Trump signs 'historic' bill to transform VA

Posted June 24, 2017

Bill Nelson (D-Florida), gives the Secretary of the Department of Veterans Affairs, Dr. David Shulkin, the ability to recoup bonuses awarded to employees who are found to have engaged in misconduct, and reduce the pensions of VA employees found guilty of felonies related to their employment at VA.

President Donald Trump on Friday signed a new law to make it easier for the Department of Veterans Affairs to fire disruptive employees and protect whistleblowers.

The VA garnered controversy in 2014 when several veterans died while waiting for care.

"In just a short time we've already achieved transformative change at the VA, and believe me, we're just getting started", Trump said. The VA is the second-largest department in the U.S. government, with more than 350,000 employees, and it is charged with providing health care and other services to military veterans.

Prior to his current position, Shulkin served as an under secretary of Veterans Affairs in the Obama administration from 2015-2017. It passed the Senate by a unanimous voice vote.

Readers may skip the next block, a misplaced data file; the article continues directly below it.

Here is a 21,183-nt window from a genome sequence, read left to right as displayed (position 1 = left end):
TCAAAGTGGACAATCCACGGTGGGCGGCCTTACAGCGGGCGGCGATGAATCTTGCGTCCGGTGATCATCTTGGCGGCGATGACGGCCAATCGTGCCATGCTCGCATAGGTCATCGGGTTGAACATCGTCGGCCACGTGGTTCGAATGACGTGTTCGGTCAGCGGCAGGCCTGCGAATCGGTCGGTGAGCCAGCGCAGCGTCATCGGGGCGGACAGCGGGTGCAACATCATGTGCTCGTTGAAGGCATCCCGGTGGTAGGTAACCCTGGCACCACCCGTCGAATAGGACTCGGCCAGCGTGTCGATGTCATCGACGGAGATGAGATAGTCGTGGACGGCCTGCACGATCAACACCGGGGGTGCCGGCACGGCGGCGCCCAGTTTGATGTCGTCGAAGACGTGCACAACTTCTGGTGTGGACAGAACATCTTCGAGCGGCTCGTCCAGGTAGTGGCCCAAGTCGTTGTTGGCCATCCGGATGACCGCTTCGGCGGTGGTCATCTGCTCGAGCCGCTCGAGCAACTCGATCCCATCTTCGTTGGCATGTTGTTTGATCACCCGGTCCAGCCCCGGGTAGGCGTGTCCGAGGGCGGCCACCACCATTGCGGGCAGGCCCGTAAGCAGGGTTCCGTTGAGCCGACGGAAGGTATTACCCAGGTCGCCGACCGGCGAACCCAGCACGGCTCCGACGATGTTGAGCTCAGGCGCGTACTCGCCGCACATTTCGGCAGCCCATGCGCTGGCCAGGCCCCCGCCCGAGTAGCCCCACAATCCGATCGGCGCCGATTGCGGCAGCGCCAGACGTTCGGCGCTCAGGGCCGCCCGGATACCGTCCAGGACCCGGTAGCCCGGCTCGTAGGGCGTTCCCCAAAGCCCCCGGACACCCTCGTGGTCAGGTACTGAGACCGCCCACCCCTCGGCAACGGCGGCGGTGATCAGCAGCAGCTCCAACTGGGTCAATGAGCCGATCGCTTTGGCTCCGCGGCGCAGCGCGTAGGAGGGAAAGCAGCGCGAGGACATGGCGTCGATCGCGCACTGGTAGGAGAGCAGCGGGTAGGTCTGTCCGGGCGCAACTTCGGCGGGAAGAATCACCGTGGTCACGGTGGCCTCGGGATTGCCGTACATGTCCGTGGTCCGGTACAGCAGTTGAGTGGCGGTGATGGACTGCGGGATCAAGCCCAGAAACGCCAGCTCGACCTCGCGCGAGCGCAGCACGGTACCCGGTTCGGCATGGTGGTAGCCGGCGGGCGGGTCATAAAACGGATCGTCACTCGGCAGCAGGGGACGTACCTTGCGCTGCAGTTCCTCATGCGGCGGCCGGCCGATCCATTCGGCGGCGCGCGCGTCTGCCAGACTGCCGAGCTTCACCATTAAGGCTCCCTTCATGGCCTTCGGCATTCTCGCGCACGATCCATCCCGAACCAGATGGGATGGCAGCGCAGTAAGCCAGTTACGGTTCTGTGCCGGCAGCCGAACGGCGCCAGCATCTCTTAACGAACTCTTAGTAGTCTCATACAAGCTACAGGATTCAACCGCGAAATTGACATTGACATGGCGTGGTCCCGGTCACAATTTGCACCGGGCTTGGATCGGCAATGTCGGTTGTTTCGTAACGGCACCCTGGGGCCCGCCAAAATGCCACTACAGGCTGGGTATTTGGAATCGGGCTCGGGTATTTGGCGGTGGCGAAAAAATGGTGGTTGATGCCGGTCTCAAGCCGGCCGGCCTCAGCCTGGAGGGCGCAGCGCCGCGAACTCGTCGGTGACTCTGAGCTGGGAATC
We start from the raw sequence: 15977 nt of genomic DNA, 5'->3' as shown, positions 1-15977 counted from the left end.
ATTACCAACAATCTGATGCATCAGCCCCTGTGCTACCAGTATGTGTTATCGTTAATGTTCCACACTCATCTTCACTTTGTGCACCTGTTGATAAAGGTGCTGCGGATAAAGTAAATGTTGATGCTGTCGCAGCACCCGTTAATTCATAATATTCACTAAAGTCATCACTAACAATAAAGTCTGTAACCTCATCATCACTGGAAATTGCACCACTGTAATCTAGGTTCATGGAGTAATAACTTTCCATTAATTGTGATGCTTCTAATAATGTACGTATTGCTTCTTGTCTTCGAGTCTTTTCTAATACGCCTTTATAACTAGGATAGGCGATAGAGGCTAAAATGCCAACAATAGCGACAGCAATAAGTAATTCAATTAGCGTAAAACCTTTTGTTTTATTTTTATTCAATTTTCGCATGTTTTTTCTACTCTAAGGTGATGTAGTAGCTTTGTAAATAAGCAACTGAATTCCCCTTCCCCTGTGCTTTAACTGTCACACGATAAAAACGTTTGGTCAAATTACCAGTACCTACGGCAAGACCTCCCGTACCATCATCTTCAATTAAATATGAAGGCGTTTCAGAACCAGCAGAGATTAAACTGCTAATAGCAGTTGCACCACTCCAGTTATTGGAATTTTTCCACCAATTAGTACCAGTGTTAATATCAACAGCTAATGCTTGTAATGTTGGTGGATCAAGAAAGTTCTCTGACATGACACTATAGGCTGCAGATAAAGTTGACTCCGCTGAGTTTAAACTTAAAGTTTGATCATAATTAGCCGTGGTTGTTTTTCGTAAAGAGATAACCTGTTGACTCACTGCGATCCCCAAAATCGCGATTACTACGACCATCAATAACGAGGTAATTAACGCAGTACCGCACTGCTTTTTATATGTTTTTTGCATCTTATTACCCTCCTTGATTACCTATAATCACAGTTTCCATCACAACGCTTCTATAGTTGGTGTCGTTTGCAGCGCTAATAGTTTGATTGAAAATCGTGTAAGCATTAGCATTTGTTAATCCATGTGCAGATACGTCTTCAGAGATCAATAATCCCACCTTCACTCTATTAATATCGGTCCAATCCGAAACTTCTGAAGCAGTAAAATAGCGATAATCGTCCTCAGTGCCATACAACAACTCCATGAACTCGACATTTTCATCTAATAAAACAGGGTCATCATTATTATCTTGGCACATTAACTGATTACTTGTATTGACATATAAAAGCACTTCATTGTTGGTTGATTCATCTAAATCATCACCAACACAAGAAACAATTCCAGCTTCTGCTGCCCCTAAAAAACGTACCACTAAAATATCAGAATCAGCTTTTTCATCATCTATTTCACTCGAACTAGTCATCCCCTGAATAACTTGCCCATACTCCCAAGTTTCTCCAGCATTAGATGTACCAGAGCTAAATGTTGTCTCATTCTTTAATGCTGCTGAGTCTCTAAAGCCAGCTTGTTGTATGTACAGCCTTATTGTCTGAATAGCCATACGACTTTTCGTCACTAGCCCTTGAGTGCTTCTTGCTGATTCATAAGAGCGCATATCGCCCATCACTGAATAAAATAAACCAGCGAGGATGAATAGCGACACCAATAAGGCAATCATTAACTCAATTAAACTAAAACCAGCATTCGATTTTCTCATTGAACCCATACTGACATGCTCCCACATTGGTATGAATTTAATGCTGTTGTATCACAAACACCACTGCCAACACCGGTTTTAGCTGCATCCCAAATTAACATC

Today the president signed into law my bill, the VA Accountability and Whistleblower Protection Act.

The bill was a rare Trump initiative that received Democratic support.

The American Federation of Government Employees, the largest federal employee union, opposed the bill.

Right now, it takes up to 264 days for an appeal to move through the process when trying to remove a bad employee.

"Every veteran receiving care at VA facilities will now know that those entrusted with their care can be held responsible for their actions. We all remember the nightmare that veterans suffered during the VA scandals that were exposed a few years ago", Trump said.

Trump said that "one of my great joys" during his presidential campaign was "all the time spent ... meeting with our nation's veterans."

The VA Accountability and Whistleblower Protection Act of 2017 passed the Senate on June 7 with support from both of Colorado's senators, Michael Bennet and Cory Gardner.

House Majority Leader Kevin McCarthy, a California Republican, called the bill signing "a significant step to reform the VA with a renewed objective and ability to serve our veterans". For the Trump administration Fridays signing ceremony checked off as yet another fulfillment of a campaign promise.